GE Healthcare, VA partner to speed medical 3D printing
In the agreement, GE Healthcare will provide 3D imaging software and work stations while the VA will provide input on its use of the technology. Previously, the VA has used 3D software not designed for medical use; now it will use GE software specifically designed for the medical field, which is expected to reduce the time it takes to create 3D models from hours to minutes.
VA Puget Sound and the Veterans Health Administration Innovators Network will integrate GE Healthcare’s advanced visualization AW VolumeShare workstations with 3D printing software across its facilities in Seattle, San Francisco, Minneapolis, Cleveland, and Salt Lake City. VA radiologists specializing in cardiology, oncology, orthopaedics, and other areas will use the technology and software to develop new 3D imaging approaches and techniques to deliver improved precision healthcare for the nation’s veterans.
“The Veterans Health Administration has been on the forefront of bringing 3D printing to the bedside,” says Beth Ripley, MD, PhD, VA Puget Sound radiologist, VA Innovation Specialist, and VHA 3D Printing Advisory Committee chair. “And we are thrilled to join forces with GE Healthcare to enhance and accelerate its adoption.”
“For most radiologists, 3D images are limited to reconstructions on a computer screen,” says Ripley. “By harnessing the power of 3D printing with a rich data set, we are able to pull images out of the screen and into our hands, allowing us to interact with the data in a deeper way to fuel innovative, personalized care based on the unique needs of each of our patients.”
3D medical printing software designed exclusively for the medical community is still currently limited, says the organization, and software designed to allow manual preparation of image data into 3D printable files can be labor intensive, requiring hours of work. The use of GE Healthcare’s advanced visualization tool will enable VA radiologists to produce models of normal and pathological anatomy using automation techniques that will speed up the pre-3D printing preparation work and the diagnostic process.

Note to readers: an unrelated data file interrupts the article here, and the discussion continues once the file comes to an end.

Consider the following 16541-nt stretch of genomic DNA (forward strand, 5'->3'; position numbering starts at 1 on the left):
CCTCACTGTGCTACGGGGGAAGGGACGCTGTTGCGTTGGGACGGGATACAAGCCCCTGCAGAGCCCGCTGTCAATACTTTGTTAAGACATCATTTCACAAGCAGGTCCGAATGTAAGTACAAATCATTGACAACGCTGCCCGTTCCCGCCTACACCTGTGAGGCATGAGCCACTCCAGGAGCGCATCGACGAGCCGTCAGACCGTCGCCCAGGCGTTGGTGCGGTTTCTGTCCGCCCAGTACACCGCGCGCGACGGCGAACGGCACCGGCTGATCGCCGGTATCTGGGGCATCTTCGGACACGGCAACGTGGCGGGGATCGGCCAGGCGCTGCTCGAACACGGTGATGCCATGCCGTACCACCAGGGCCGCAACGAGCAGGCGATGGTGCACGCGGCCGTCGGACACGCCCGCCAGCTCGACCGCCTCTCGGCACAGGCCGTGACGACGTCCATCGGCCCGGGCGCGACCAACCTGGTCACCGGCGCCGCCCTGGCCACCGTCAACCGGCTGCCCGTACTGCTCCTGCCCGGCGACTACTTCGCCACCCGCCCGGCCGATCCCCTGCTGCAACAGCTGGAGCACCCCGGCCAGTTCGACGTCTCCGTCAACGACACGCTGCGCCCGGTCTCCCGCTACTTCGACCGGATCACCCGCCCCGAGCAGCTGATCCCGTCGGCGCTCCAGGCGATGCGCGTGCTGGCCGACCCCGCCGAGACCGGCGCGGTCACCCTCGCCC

Terri Bresenham, Chief Innovation Officer for GE Healthcare says, “We are delighted to partner with the Veterans Administration to accelerate 3D printing in healthcare. This partnership will result in significant innovation for the growing application of additive manufacturing in medicine while advancing GE Healthcare toward its mission to improve patient outcomes and enable precision healthcare.”
3D printing is primarily used to manufacture orthopedic implants and guide surgical cutting, and research on potential impact in patient care has expanded exponentially, say the organizations. Recent industry and regulatory advancements – such as the establishment of clinical guidelines, 3D printing reimbursement tracking codes, and the integration of technology and software – are all expected to support the widespread adoption of point-of-care 3D printing in hospitals.
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